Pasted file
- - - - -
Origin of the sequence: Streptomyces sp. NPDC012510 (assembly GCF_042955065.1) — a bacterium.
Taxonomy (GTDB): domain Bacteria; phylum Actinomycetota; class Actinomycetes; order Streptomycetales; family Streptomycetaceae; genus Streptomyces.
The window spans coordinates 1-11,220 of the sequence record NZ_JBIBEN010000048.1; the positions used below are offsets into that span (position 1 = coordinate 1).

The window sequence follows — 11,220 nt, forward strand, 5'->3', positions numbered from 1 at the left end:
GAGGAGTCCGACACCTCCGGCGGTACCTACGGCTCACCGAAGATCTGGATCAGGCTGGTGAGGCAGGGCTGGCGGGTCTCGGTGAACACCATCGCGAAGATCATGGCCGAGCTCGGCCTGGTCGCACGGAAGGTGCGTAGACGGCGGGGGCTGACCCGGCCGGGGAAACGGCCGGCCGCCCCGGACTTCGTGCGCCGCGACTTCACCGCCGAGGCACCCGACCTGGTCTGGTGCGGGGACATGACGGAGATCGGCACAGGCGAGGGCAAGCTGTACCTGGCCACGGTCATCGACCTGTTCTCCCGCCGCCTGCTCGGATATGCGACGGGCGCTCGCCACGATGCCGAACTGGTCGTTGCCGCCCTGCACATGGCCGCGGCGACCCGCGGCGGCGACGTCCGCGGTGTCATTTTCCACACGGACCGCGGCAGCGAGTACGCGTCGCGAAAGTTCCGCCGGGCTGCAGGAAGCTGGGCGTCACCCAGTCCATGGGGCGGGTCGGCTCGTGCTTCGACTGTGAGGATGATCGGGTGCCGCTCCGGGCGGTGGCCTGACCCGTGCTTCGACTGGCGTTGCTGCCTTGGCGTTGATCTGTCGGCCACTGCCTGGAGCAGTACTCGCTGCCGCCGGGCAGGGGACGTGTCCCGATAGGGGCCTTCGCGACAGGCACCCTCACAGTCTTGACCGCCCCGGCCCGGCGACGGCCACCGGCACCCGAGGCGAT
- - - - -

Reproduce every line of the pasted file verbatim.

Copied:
Origin of the sequence: Streptomyces sp. NPDC012510 (assembly GCF_042955065.1) — a bacterium.
Taxonomy (GTDB): domain Bacteria; phylum Actinomycetota; class Actinomycetes; order Streptomycetales; family Streptomycetaceae; genus Streptomyces.
The window spans coordinates 1-11,220 of the sequence record NZ_JBIBEN010000048.1; the positions used below are offsets into that span (position 1 = coordinate 1).

The window sequence follows — 11,220 nt, forward strand, 5'->3', positions numbered from 1 at the left end:
GAGGAGTCCGACACCTCCGGCGGTACCTACGGCTCACCGAAGATCTGGATCAGGCTGGTGAGGCAGGGCTGGCGGGTCTCGGTGAACACCATCGCGAAGATCATGGCCGAGCTCGGCCTGGTCGCACGGAAGGTGCGTAGACGGCGGGGGCTGACCCGGCCGGGGAAACGGCCGGCCGCCCCGGACTTCGTGCGCCGCGACTTCACCGCCGAGGCACCCGACCTGGTCTGGTGCGGGGACATGACGGAGATCGGCACAGGCGAGGGCAAGCTGTACCTGGCCACGGTCATCGACCTGTTCTCCCGCCGCCTGCTCGGATATGCGACGGGCGCTCGCCACGATGCCGAACTGGTCGTTGCCGCCCTGCACATGGCCGCGGCGACCCGCGGCGGCGACGTCCGCGGTGTCATTTTCCACACGGACCGCGGCAGCGAGTACGCGTCGCGAAAGTTCCGCCGGGCTGCAGGAAGCTGGGCGTCACCCAGTCCATGGGGCGGGTCGGCTCGTGCTTCGACTGTGAGGATGATCGGGTGCCGCTCCGGGCGGTGGCCTGACCCGTGCTTCGACTGGCGTTGCTGCCTTGGCGTTGATCTGTCGGCCACTGCCTGGAGCAGTACTCGCTGCCGCCGGGCAGGGGACGTGTCCCGATAGGGGCCTTCGCGACAGGCACCCTCACAGTCTTGACCGCCCCGGCCCGGCGACGGCCACCGGCACCCGAGGCGAT